Celebrity Theology: Atheist Brad Pitt

If I were to be honest, I would have to say that I am somewhere "middle-of-the-road" when it comes to celebrities putting on their theology hats. On the one hand, I am well aware that not everyone has taken the path I have; not everyone has worked toward 4 degrees in biblical studies. And though I'm not Lutheran, the Protestant side of me realizes that biblical interpretation cannot be done only within the halls of the academy (thank God!). On the other hand, I get quite annoyed by celebrities who think that just because they've made some religious commitment, they are automatically "good" and "capable" theologians.

Steve Baldwin's recent charades on "I'm A Celebrity Get Me Out Of Here" deal with just this sort of thing. On the show, he "evangelized" and then "baptized" the infamous duo "Heidi and Spencer". A few hours later, the two of them claimed to have visions and to somehow know "God's will" for their lives now (what I would call a huge misunderstanding of God's will, anyway). Shortly after the show ended, I saw on the Yahoo! Ticker that Heidi planned to pose for Playboy. This week, the headlines said that she would be starting her own Bible Study soon.

I must stop here and ask: Does making a religious commitment, especially if you already have celebrity status, give you the rights and know-how to conduct a Bible study? Shouldn't there be some sort of bounds here? Does Heidi know what the word "exegesis" means? How about "hermeneutics" or "eschatology" or heck, even "theology"? Does she know the basics of how to read and interpret; the building blocks (if you will) of exegesis? I would venture to say: No!

But Heidi is just one among many famous persons who use their "celebrity" to gain religious clout. And if that's not bad in and of itself, perhaps one of the most twisted parts of it all is that evangelicals LOVE IT!!! Yes, that's right, evangelicals love when celebrities use their platforms of fame to speak a word about religion or faith. I may be reaching here, but I would venture to say that part of the evangelical eroticism that is expressed toward Christian celebrities is the mindset: If I back someone famous who is saying things about God, well, then I am (even if indirectly) helping fulfill the Great Commission. How sickening!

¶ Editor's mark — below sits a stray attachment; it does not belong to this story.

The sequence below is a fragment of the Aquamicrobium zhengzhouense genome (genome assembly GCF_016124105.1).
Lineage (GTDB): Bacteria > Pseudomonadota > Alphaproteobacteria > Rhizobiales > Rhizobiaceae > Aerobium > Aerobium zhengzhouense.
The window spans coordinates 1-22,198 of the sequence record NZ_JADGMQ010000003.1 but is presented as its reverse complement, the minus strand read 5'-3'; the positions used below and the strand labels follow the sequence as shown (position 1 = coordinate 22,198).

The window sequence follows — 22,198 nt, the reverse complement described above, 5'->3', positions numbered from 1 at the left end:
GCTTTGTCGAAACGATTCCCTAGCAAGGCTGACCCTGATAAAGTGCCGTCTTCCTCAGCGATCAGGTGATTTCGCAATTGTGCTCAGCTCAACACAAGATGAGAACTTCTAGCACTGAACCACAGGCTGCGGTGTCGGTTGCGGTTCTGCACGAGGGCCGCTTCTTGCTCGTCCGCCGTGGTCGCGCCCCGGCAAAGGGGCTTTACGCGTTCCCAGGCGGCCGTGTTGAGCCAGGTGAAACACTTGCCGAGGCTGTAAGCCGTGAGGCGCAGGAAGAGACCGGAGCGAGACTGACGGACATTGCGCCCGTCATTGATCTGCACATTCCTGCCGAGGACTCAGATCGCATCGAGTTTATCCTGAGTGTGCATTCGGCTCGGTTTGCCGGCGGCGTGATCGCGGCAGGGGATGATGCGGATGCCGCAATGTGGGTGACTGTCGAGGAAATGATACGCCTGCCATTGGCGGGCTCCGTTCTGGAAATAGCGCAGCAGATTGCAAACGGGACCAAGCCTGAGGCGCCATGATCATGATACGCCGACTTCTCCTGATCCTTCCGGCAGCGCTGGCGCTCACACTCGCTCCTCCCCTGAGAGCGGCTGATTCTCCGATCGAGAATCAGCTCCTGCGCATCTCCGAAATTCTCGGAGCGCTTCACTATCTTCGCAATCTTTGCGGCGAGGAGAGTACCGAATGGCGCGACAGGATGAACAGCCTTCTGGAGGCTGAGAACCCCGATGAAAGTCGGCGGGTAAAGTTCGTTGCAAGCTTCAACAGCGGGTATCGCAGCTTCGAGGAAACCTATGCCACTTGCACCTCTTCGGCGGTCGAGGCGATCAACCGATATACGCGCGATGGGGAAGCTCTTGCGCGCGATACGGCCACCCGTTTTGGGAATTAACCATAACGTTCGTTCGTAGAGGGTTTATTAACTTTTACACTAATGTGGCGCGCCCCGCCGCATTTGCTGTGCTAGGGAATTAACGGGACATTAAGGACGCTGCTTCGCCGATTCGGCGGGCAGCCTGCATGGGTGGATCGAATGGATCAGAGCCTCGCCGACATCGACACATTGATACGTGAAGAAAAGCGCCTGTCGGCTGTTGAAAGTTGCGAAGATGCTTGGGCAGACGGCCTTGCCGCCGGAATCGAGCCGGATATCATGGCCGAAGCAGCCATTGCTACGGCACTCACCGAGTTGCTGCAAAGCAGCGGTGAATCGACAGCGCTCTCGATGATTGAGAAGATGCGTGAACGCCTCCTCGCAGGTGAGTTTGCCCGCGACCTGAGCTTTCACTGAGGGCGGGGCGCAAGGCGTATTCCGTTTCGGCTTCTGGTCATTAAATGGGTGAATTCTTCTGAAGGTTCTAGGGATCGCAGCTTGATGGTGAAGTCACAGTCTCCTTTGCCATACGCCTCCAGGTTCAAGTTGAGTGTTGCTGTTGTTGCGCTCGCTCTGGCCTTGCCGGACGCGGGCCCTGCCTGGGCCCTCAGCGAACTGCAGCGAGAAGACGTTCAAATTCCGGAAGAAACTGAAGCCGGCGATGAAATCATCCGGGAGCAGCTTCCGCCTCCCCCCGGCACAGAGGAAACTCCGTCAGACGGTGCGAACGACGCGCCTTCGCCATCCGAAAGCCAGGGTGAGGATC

But what if the religious or theological remarks come from someone who is not Christian? Well, this has become increasingly popular too! In a recent interview with the German magazine BILD, Brad Pitt, former Southern Baptist turned confused theolebrity (I Just Coined A Word!!!), was asked asked if he believed in God and if he thought the soul was spiritual. His reply was emphatic as he said it twice (6 times): "No, no, no." He continued, "I'm probably 20 percent atheist and 80 percent agnostic. I don't think anyone really knows. You'll either find out or not when you get there, until then there's no point thinking about it."

Now, to be fair, his opinion was asked for in an interview format! He didn't just make his way to some podium and announce these remarks via press release. But still, the fact remains that once he issued these words, they were heard like a shot 'round the world. Indeed, a quick Google of the phrase "Brad Pitt Atheist" leads one to thousands of pages and blogs where discussions about Pitt's comments are the topic at hand.